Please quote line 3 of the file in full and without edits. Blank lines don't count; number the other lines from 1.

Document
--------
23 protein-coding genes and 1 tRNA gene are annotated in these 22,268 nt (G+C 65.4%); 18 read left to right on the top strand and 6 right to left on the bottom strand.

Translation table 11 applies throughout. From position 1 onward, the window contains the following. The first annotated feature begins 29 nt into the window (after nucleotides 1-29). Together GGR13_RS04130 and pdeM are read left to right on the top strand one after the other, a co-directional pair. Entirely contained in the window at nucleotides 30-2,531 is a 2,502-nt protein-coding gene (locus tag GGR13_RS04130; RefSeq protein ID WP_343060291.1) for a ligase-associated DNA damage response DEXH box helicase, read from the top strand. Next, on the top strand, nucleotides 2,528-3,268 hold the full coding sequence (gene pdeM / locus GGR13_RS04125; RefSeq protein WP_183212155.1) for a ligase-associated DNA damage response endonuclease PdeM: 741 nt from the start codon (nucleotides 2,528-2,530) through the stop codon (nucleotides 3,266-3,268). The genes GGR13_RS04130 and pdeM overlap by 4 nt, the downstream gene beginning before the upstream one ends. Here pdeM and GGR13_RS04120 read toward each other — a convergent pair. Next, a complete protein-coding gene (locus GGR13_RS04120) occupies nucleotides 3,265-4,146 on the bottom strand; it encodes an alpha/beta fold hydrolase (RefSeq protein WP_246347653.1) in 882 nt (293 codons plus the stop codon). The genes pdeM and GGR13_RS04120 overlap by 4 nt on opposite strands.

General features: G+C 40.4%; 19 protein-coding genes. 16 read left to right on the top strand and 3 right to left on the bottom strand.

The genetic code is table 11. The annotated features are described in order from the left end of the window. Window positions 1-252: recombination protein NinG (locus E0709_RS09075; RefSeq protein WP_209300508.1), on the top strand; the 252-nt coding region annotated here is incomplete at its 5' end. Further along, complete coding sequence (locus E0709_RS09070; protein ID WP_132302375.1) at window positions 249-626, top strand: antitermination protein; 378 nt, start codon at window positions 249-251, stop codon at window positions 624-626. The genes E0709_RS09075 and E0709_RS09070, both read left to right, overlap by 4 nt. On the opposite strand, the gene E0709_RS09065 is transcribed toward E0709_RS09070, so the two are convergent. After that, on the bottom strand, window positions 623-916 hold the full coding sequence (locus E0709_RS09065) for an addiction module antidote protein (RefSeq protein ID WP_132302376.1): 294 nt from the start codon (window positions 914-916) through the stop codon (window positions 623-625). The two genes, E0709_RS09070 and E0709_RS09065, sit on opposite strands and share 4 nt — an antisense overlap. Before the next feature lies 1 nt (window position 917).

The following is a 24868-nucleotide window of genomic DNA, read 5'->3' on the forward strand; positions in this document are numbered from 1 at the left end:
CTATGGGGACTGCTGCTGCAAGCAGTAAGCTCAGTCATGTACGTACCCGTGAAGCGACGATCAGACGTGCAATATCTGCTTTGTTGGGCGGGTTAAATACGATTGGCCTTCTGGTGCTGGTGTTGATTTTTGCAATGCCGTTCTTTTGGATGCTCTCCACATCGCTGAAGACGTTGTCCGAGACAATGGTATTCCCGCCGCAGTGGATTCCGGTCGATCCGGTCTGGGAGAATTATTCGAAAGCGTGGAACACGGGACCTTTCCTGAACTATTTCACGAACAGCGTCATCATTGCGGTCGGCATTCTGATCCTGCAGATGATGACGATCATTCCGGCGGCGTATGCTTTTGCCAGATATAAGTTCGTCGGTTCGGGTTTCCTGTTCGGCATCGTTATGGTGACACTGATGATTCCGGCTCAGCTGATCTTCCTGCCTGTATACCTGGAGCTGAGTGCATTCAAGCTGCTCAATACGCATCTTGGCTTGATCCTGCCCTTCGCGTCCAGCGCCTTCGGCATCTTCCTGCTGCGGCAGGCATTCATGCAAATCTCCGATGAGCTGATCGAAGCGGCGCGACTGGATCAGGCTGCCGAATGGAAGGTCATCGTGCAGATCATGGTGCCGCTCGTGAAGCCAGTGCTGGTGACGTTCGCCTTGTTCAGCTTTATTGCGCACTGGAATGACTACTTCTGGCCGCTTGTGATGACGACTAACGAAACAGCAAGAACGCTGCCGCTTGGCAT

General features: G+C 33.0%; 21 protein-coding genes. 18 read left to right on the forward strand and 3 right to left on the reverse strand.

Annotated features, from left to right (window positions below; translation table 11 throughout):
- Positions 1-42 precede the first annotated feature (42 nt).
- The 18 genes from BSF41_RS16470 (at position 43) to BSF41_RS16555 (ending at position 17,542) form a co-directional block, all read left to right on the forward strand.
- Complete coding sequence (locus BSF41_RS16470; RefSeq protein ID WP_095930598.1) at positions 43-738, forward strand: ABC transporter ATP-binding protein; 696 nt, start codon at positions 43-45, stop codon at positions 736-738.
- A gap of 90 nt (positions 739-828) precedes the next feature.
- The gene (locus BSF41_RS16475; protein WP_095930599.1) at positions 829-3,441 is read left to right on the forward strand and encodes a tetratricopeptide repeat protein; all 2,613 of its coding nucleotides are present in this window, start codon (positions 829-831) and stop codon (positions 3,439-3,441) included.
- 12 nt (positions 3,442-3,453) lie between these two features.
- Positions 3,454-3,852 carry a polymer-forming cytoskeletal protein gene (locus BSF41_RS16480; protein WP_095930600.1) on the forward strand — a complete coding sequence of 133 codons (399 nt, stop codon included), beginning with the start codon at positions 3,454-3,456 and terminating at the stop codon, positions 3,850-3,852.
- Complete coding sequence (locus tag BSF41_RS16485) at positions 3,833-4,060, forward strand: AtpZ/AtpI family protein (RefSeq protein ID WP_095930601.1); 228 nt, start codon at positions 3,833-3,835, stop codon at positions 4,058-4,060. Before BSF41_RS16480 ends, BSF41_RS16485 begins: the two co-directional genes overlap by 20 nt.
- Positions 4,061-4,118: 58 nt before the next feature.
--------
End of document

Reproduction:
General features: G+C 40.4%; 19 protein-coding genes. 16 read left to right on the top strand and 3 right to left on the bottom strand.